Political donors are notoriously naive. They get so giddy about the political process, their favorite candidates, and political agenda projects that they forget about due diligence precautions inherent in the free market. They leave the door wide open for bad actors.
Let’s stop and think about what attracts bad actors. Money and power that translates into money. The biggest pots of money are in the free market. True, the free market does attract some bad actors.
Free markets however, are primarily merit-based. Bad actors find it more difficult to avoid having to embrace the free market requirement that nothing gets produced without effort. They might actually have to work hard and earn their way, exactly what they are trying to avoid.
Where can bad actors go where they don’t have to earn their way. Bingo, You got it. Politics. True, the pots of money in politics are not as big as those in the free market. However, political money, primarily in campaigns and political agenda projects, is donor based. Donations are harder to track and easier to cook the books on.
Free market ventures must meet generally accepted accounting practices and their long range survival depends on how profitable they are. In the case of non-profits, their success is nevertheless measurable and their ability to attract talent depends on the salaries they can offer.
Not so with politics. The profit is getting elected, influencing policy, or sending a message. The modus operandi of bad actors in the political arena is to recruit candidates, initiate donor-attractive projects, or insert themselves into campaigns or projects based on alleged management, marketing, or fund-raising skills, particularly the latter. The next step is to offer or insist on control of the campaign or project finances.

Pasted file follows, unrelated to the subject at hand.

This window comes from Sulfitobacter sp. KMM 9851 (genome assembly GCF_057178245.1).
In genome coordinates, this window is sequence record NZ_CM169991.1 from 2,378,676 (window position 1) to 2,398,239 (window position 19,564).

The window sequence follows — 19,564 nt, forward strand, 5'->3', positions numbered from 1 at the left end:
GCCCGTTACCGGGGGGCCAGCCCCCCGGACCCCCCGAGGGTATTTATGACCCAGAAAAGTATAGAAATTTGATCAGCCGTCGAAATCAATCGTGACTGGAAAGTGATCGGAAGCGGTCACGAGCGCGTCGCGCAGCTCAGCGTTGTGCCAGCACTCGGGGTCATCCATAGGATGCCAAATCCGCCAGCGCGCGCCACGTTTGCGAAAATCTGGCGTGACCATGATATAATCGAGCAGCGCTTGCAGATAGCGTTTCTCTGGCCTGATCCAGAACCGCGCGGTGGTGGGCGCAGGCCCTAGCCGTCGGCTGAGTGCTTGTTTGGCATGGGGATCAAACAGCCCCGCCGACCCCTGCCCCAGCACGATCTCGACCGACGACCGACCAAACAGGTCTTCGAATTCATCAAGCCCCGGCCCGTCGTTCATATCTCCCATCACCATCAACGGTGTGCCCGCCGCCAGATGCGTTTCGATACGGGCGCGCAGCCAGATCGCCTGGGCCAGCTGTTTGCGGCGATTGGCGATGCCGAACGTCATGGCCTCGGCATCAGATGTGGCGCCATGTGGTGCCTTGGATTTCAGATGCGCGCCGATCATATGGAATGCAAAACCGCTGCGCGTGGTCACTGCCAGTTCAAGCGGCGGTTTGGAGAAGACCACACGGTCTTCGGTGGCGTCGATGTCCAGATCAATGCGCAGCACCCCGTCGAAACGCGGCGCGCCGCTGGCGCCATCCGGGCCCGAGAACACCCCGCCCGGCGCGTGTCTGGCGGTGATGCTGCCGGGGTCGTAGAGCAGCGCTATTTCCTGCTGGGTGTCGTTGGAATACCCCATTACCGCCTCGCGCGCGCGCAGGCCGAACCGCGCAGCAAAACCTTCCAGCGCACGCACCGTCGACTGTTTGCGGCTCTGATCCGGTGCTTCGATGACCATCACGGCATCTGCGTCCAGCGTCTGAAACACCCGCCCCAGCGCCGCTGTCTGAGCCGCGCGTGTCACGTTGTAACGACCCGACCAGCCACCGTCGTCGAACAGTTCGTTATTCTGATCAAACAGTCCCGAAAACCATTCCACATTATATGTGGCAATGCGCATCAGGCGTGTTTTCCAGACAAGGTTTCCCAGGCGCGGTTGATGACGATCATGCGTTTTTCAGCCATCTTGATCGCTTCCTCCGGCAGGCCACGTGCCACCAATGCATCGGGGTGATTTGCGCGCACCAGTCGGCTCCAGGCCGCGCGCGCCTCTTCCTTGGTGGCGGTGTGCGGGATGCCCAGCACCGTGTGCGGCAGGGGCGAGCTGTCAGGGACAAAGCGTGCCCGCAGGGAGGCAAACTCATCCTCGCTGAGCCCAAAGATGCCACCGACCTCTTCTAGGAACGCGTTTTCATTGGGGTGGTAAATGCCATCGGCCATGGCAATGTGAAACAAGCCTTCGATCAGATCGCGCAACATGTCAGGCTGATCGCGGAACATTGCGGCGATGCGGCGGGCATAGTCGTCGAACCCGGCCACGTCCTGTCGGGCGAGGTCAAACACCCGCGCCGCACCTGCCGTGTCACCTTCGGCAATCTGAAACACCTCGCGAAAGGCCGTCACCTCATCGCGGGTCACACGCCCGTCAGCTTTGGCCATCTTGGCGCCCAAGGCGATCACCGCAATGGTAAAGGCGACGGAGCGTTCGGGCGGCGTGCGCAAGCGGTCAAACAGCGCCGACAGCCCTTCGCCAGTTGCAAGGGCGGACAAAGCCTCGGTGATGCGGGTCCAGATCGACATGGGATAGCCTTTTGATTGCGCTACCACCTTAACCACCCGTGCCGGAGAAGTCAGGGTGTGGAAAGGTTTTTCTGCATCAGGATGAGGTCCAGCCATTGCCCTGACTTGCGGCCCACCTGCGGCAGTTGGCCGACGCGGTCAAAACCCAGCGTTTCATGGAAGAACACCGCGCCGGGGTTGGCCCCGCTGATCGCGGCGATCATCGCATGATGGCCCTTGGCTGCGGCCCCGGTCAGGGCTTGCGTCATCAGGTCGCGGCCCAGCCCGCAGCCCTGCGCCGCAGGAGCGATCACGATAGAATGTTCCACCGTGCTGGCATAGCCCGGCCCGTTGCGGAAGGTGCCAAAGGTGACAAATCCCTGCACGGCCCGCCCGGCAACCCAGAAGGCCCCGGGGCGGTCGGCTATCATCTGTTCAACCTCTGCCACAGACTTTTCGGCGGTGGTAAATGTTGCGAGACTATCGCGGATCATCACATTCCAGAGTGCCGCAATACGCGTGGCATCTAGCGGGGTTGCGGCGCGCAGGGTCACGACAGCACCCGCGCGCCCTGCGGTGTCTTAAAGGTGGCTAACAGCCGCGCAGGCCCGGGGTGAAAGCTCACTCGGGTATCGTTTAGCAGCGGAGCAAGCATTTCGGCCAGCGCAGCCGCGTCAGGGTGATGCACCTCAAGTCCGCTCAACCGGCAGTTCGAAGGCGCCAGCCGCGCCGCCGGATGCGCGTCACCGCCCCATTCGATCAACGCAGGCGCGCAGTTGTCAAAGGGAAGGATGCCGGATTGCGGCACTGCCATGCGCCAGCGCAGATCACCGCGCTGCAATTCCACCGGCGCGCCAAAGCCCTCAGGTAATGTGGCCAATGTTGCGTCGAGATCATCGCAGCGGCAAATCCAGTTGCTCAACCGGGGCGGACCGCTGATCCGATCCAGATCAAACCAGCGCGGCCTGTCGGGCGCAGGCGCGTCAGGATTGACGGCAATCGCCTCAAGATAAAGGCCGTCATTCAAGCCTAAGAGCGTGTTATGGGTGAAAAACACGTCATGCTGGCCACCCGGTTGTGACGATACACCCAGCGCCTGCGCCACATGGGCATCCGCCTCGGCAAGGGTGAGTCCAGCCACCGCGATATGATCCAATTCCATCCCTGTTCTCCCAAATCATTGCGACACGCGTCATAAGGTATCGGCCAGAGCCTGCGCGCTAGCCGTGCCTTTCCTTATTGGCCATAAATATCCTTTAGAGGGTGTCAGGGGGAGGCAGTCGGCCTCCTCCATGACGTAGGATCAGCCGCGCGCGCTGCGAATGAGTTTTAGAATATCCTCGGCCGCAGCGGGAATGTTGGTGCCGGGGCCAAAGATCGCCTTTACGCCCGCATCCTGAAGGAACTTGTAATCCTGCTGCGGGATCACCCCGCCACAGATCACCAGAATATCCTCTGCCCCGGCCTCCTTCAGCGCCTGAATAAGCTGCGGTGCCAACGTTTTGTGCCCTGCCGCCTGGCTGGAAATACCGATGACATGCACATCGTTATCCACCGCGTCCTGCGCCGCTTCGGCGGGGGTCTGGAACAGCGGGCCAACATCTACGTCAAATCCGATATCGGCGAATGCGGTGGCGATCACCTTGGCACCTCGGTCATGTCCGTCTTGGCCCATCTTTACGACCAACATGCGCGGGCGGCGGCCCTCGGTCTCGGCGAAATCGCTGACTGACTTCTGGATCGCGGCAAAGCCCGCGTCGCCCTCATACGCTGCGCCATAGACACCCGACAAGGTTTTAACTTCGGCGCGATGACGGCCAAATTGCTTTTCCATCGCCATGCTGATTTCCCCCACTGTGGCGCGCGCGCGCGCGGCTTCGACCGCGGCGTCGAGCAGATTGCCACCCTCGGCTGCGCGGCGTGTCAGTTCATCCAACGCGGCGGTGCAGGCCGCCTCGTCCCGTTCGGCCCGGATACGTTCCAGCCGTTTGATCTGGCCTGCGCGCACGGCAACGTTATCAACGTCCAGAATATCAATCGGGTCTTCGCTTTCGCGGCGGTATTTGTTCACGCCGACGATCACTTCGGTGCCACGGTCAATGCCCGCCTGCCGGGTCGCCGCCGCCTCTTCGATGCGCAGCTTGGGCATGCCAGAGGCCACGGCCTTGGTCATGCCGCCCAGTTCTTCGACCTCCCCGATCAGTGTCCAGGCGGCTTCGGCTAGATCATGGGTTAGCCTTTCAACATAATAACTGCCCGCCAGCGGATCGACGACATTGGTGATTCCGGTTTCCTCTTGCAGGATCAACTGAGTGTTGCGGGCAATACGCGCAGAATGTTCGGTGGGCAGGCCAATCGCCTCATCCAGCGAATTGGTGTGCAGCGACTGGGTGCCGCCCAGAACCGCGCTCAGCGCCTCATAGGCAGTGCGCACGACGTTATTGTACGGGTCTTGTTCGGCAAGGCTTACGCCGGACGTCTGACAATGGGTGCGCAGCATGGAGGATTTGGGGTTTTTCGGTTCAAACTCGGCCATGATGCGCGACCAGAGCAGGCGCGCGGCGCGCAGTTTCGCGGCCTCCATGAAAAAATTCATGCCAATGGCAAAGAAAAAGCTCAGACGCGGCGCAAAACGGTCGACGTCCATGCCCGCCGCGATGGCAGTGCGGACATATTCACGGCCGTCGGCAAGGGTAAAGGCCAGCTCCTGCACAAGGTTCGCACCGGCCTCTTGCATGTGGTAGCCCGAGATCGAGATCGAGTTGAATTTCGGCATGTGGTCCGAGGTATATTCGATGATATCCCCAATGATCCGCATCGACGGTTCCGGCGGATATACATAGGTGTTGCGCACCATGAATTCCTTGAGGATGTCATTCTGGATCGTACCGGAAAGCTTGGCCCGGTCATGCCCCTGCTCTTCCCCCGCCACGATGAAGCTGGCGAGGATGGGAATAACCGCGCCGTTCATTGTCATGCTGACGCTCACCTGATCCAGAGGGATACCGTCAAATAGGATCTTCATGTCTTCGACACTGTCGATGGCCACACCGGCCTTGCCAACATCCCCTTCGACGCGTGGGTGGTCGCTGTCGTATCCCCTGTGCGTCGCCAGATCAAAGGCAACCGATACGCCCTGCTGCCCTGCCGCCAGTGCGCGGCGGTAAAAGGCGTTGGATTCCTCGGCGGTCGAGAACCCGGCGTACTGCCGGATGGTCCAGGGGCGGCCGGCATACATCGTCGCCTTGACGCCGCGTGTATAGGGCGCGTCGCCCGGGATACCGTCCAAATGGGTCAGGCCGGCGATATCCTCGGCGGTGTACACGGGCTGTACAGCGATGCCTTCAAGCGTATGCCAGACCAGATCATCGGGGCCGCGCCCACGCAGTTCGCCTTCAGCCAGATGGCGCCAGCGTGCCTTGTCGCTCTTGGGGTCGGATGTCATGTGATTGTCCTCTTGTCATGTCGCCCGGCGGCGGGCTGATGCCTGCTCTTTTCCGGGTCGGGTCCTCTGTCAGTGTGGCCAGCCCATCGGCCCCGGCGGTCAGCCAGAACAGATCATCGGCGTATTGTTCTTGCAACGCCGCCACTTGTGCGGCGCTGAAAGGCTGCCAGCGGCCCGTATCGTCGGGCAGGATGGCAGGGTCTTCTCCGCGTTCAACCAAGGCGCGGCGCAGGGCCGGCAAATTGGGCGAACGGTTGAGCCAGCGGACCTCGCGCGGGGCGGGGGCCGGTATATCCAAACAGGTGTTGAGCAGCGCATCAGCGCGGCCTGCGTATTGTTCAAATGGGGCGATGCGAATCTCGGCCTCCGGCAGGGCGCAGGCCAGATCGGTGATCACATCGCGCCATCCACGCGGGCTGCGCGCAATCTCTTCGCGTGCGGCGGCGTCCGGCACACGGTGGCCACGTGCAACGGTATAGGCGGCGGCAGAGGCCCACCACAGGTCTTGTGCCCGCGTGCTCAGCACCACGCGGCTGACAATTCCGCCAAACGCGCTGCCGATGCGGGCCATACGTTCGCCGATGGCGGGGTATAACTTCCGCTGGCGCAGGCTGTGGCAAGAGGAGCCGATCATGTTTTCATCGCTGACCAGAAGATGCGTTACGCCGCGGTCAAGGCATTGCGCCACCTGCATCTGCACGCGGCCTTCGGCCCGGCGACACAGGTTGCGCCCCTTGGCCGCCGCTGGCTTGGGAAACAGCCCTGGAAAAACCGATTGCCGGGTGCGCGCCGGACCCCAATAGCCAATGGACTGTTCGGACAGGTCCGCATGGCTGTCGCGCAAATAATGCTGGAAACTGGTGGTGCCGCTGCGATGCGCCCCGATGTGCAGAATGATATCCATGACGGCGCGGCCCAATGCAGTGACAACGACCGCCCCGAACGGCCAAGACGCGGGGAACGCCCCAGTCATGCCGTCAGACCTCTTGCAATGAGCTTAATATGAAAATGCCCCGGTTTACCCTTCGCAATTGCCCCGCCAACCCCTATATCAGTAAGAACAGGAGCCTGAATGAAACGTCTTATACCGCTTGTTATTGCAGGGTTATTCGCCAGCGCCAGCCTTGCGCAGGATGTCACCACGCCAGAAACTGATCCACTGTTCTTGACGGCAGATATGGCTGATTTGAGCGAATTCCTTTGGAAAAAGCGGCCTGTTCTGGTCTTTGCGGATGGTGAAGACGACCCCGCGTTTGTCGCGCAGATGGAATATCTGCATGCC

Once intrenched in a campaign or project, how can bad actors attain their goal of enriching themselves at the expense of the endeavor at hand? Inflated performance fees, misrepresented performance, siphoning off donations, cooking the books, sloppy reporting with no or friendly audits, just for openers.
The big prizes for bad actors, however, are the funds left over when the campaign or project is completed. The telltale sign of the opportunity for malfeasance is money left over and and vague or non-existing policies on how to distribute the spoils. Sound familiar? A campaign or project that is sincerely intended to achieve the stated goal will typically use all funds available to ensure victory or achieve success.
It is conceivable that an efficiently run campaign or project could end up with surplus funds. The ethical approach would be to escrow surplus funds for a future campaign or follow-on project and do so with crystal clear well-documented and publicly reported transparency.
Here is a dose of reality for political donors. When a campaign or agenda project has run its course, political donors, unlike free market investors, predictably move on to the next exciting political drama and lose interest in how the campaign or project finances were wrapped up.
It is easier in politics for bad actors to split the leftovers, leave a trail of unpaid bills, head for the hills with their ill-gotten gains, hole up until they run out of money, and then set the trap for their next political campaign or project financial victim.
How could you as a donor smoke out bad actors short of testing for psychopathic behavior?
- Do your due diligence as if it was a free market endeavor
- Get involved in the cause, campaign, or project you believe in
- Insist on a commitment to financial transparency
- Insist on published lists of board, staff, and credential profiles
- Insist on a financial prospectus
- Insist on a business plan
- Insist on frequent financial reports reviewed by an independent auditor
- Insist on profit retention and distribution policies
- Guard the campaign wallet like it was your own
Political donors are to be congratulated on their enthusiastic largess. However, the challenges and responsibilities for donors are more than just taking advantage of an opportunity to avoid getting their fingers dirty.
A wise donor actively participates in the endeavor they are supporting. They ensure that their donation dollars are wisely used and do not fall into the hands of bad actors. They hold the beneficiaries of their philanthropy accountable.
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D. Pratt Tseramed, June 3, 2020